Phil Power's Second Act
That's John Bebow, president of the Center for Michigan, recalling an encounter he and center founder Phil Power had with governor Rick Snyder. "And that's what Bridge is setting out to do," adds Bebow.
Past governors might not have looked to a nonprofit online magazine for insight into their own state. But that was before the print media cut back. "When I got into the newspaper business, years ago, there were two or three busloads of reporters in Lansing," recalls Power, seventy-four. "And now I would guess there are less than ten [individuals]."
Power's HomeTown Communications Network owned "little tiny local papers, beneath contempt of the dukes and suzerains of our industry," he says. And he got out in time. "I could see disaster looming as we passed the millennium," he recalls, so he and his wife, Kathy, sold the company to Gannett in 2005 for a price Crain's Detroit Business estimated at $170 million. He shrugs off their perfect timing as "the triumph of luck over brains."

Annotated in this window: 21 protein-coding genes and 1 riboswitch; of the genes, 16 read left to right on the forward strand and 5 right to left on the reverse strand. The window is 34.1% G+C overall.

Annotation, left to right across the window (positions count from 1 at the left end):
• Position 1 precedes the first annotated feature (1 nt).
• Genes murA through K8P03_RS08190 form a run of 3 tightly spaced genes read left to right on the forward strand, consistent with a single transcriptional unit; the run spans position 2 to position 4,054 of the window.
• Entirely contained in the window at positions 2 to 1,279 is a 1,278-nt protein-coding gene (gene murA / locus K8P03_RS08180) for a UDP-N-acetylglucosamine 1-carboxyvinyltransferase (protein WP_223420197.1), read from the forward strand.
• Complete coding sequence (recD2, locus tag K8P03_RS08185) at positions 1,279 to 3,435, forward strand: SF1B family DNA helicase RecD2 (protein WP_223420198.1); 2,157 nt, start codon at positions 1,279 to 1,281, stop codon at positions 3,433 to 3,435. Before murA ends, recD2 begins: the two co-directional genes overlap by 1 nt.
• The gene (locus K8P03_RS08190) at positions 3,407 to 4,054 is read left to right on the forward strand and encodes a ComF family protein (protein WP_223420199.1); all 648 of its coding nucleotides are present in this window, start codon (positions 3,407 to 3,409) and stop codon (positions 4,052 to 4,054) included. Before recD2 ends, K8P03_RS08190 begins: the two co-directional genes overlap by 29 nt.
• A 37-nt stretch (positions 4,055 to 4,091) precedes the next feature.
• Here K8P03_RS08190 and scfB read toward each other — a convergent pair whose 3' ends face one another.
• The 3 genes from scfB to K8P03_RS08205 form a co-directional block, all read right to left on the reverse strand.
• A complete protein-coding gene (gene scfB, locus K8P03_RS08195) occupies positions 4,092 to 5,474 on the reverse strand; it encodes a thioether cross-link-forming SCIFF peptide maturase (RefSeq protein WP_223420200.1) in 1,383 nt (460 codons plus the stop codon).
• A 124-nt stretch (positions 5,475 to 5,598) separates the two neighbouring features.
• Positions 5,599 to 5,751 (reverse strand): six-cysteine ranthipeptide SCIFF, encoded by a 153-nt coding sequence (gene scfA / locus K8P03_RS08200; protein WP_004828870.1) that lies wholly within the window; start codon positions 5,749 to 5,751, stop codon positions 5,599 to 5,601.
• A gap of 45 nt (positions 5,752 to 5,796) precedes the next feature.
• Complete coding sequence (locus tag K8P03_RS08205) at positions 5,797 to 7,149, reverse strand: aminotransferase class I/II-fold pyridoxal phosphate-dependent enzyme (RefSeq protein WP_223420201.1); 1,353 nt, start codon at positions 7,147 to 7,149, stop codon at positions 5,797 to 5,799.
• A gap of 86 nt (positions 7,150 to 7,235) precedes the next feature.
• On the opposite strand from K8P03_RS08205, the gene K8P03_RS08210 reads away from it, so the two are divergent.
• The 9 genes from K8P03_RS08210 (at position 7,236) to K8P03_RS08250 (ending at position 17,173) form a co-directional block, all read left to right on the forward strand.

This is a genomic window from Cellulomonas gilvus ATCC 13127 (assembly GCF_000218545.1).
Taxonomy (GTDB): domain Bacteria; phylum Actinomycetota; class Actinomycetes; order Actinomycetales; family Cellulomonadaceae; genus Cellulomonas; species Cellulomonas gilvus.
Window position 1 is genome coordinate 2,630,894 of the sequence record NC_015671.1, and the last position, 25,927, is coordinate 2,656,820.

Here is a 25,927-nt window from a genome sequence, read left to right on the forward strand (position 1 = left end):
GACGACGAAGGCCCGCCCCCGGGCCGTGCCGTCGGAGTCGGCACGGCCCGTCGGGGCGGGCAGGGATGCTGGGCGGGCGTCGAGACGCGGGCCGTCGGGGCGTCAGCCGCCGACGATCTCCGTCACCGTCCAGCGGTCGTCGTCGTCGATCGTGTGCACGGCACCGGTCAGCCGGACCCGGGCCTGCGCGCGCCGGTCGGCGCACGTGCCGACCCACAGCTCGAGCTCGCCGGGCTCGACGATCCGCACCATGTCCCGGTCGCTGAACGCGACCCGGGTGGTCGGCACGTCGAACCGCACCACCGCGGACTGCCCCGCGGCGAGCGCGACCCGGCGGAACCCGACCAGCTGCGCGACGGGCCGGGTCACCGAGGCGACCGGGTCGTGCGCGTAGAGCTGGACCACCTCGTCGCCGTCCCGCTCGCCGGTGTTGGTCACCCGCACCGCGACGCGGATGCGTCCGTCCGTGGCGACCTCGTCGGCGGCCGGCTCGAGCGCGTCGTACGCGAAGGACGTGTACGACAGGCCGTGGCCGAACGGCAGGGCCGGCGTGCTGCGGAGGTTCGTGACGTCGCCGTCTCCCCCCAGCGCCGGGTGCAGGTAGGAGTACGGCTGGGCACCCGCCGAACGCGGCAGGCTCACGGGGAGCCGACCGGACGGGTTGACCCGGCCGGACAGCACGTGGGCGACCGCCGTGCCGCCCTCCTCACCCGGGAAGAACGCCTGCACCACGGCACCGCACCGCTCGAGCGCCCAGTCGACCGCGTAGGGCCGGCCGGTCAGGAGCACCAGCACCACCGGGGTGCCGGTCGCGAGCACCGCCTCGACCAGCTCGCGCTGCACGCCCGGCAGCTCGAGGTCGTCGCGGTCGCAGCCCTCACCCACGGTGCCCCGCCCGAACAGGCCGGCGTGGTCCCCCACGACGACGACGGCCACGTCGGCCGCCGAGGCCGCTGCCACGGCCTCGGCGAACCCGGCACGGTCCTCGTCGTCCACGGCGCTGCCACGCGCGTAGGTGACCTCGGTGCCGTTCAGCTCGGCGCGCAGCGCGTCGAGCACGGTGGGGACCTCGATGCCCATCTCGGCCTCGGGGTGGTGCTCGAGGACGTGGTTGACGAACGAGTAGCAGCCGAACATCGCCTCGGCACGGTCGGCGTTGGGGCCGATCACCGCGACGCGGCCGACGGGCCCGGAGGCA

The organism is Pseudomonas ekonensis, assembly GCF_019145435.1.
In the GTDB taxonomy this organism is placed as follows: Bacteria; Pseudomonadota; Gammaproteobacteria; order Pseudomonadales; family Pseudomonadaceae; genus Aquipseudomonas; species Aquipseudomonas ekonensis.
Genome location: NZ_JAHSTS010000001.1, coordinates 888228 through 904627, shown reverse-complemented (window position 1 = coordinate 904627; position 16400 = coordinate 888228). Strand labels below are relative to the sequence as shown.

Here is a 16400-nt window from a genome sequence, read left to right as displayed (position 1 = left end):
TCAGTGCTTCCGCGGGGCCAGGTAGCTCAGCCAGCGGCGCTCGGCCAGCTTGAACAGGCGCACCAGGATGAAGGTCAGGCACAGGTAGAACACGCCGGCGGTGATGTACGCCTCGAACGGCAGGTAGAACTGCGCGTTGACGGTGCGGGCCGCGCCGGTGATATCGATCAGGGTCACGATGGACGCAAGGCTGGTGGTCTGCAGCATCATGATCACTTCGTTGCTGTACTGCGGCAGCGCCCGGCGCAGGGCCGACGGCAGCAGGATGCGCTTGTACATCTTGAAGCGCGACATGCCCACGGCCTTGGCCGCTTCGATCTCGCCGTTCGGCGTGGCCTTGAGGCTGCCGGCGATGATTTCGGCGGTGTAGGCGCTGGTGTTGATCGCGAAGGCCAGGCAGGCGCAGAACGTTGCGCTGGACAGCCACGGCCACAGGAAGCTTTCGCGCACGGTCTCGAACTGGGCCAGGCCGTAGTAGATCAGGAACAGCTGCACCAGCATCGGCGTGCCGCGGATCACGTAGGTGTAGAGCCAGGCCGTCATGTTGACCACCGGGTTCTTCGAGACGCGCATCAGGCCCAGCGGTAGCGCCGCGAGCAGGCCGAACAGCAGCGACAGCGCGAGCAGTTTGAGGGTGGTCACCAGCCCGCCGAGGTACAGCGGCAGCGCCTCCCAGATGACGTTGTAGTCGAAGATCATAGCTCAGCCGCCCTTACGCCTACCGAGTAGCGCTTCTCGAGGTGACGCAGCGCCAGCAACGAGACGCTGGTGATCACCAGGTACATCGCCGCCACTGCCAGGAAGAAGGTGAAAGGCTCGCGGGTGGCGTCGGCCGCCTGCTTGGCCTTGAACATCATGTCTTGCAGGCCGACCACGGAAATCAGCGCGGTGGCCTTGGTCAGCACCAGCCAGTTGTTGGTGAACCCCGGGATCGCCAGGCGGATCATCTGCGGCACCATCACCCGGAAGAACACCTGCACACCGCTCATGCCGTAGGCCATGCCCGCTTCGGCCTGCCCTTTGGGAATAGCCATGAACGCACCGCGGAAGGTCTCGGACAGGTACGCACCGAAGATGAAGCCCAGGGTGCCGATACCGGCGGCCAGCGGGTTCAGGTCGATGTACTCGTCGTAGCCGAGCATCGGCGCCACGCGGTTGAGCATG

Power didn't have far to look for his next project: he says he'd long been dismayed at the partisanship in Lansing. So he started talking with a bunch of his old friends--former congressman "Joe Schwarz and [ex-governor] Bill Milliken and [Ann Arbor attorney] Paul Dimond--the usual suspects. They said, 'The time has come for somebody to start something that attacks the sick political culture in this state.'"